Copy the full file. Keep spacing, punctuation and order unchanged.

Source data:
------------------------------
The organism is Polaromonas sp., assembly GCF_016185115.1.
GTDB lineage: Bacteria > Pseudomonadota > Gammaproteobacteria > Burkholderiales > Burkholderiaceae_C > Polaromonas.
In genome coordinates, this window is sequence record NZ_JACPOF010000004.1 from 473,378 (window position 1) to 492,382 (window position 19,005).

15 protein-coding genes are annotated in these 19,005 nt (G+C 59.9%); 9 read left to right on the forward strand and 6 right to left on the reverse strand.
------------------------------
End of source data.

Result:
The organism is Polaromonas sp., assembly GCF_016185115.1.
GTDB lineage: Bacteria > Pseudomonadota > Gammaproteobacteria > Burkholderiales > Burkholderiaceae_C > Polaromonas.
In genome coordinates, this window is sequence record NZ_JACPOF010000004.1 from 473,378 (window position 1) to 492,382 (window position 19,005).

15 protein-coding genes are annotated in these 19,005 nt (G+C 59.9%); 9 read left to right on the forward strand and 6 right to left on the reverse strand.